As far as wedding anniversaries go, pacing around London for four hours while your daughter has life-changing surgery is not anyone’s idea of a way to celebrate.
But for Fran and Tim Heriot this year’s anniversary will be remembered as a special day, as it was the moment that their four-year-old daughter Halle began the long journey to taking her first independent steps.
Halle, of Fenside Drive, Newborough, went under the knife at Great Ormond Street Hospital on Wednesday last week for selective dorsal rhizotomy surgery following a six month whirlwind £55,000 fundraising campaign for treatment which is unavaible on the NHS.
Halle has cerebral palsy, bilateral spastic diplegia, and the surgery and months of intensive physiotherapy will enable her to walk for the first time. Fran said: “She’s doing really well. There’s a dramatic difference after the major operation.
“Day-by-day she’s getting stronger and stronger.
“It’s about a year until you really see the benefits.
“She said her legs feel very different, but they are extremely weak at the moment. Surgery took away the underlying issues, but she’s never really used her legs before.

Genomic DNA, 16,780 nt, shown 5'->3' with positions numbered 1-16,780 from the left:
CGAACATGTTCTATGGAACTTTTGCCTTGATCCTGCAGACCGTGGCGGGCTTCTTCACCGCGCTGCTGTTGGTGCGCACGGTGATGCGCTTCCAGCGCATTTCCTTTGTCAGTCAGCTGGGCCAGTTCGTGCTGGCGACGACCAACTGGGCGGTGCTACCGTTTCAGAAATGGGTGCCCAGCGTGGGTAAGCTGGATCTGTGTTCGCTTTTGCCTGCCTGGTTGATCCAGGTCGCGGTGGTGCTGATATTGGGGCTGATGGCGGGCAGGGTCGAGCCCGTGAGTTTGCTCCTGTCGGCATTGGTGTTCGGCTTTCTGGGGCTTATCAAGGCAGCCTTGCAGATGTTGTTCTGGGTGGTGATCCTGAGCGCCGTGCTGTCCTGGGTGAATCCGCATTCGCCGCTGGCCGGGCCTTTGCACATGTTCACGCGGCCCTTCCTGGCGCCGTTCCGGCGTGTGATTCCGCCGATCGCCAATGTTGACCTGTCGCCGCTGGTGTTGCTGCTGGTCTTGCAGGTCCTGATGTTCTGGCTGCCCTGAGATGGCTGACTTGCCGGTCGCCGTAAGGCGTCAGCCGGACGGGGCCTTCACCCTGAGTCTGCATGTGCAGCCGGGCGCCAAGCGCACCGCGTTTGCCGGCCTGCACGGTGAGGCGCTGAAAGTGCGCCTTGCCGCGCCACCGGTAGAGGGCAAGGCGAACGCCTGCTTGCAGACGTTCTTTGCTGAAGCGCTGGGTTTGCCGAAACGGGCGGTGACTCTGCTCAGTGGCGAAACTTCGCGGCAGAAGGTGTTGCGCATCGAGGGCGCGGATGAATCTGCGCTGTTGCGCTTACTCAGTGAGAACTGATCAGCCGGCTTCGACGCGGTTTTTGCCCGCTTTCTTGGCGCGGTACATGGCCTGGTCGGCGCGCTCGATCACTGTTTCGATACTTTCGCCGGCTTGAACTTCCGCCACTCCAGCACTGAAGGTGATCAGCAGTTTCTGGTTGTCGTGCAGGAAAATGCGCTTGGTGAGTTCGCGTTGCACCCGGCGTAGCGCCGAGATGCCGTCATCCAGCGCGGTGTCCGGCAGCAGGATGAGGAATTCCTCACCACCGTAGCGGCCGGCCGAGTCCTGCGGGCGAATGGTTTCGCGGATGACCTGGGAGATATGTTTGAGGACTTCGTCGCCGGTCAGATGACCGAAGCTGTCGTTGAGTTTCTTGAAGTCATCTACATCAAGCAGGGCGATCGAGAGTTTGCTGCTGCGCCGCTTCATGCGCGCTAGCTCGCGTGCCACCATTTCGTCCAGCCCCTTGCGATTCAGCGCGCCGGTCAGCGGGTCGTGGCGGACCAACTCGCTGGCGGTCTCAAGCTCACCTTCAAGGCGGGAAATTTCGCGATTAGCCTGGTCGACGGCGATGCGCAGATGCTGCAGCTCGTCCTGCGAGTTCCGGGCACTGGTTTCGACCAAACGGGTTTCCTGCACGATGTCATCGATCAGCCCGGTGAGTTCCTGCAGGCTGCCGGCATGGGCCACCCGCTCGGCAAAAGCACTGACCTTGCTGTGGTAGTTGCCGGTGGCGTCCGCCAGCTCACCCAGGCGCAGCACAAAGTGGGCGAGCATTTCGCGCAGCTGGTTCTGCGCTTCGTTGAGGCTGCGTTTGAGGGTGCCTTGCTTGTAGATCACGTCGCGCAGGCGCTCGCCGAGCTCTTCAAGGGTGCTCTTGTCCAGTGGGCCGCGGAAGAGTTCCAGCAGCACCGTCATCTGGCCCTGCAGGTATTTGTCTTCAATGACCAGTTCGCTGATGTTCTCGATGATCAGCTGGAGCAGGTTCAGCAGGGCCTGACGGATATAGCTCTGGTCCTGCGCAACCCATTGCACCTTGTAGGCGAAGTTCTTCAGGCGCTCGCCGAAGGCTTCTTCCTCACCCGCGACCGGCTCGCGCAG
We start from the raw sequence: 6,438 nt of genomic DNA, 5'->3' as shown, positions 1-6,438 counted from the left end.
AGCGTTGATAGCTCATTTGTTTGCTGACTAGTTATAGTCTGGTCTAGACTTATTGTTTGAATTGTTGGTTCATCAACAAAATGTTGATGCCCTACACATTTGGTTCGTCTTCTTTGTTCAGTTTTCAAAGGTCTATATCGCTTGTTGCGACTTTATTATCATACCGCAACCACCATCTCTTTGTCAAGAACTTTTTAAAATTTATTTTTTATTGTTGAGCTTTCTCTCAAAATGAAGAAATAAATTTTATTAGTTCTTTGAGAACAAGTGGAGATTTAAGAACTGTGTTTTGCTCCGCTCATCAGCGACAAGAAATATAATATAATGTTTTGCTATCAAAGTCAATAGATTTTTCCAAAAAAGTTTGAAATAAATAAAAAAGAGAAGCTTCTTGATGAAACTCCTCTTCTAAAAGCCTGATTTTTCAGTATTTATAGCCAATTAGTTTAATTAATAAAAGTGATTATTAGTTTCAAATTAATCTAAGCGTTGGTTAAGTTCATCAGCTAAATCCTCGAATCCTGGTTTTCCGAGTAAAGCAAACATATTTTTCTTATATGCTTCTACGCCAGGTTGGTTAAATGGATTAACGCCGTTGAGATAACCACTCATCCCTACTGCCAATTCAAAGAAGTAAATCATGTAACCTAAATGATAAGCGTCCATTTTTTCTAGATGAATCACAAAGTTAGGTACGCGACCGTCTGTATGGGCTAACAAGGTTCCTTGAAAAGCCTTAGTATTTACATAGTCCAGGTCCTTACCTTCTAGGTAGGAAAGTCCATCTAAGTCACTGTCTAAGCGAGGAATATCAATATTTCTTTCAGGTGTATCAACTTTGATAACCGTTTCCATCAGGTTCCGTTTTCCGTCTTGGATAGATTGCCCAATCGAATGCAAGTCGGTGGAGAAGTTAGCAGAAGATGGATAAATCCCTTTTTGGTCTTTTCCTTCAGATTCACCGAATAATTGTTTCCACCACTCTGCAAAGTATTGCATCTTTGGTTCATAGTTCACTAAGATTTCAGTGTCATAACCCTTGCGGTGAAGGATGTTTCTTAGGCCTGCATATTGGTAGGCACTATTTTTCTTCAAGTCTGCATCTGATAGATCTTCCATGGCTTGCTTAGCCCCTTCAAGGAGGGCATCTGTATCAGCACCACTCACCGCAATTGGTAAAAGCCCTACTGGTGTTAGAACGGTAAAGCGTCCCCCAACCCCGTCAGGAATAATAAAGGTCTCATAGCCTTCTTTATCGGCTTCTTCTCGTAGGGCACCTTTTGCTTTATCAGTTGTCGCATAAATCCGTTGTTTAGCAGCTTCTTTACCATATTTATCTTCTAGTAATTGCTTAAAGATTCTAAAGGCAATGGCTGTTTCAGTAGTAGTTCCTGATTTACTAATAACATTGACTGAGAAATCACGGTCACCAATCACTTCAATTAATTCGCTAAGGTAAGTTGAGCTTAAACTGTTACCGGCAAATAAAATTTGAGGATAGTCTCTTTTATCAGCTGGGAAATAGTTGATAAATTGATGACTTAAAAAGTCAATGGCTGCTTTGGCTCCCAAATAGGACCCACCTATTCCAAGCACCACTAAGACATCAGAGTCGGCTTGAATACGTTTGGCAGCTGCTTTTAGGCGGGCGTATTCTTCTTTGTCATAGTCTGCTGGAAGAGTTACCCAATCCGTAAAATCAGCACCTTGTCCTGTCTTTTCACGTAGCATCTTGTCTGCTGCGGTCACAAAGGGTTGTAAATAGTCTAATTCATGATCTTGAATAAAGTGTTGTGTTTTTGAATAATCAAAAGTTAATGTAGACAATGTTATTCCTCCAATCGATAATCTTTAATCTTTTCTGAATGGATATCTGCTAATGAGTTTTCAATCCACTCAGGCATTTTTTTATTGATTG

“The idea is that come three to four months she should supersede where she was at originally. By a year she should be totally past anything we’ve seen before.
“Two years is when we will see optimum returns. Her first steps will be from a year to two years.”
Halle has two hours of physio in the morning and two hours in the afternoon, and uses a standing frame for 15 minutes a day.
When the family returns home from Great Ormond Street in London she will continue to receive daily physio both privately and from the NHS.
Fran said: “I’m pleased and have no regrets whatsoever. It’s been hard and emotional work and so tiring, but absolutely 100 per cent worth it.”
However, waiting to hear how their daughter’s surgery had gone was a horrible experience.
She added: “It was horrific. I went down to theatre with her, watched her being anaesthetised. It was mine and Tim’s wedding anniversary. It was an emotional moment for us. We walked around London for four hours and I do not remember what we did.
“We kept walking and walking to keep ourselves occupied. When we heard she was in recovery we ran back to hospital.”
The final fundraising event begins on Sunday, September 3 at 4am, with around 30 people taking part in a 27-mile walk along the Green Wheel, starting and finishing at The Bull in Newborough with a celebration at the pub afterwards.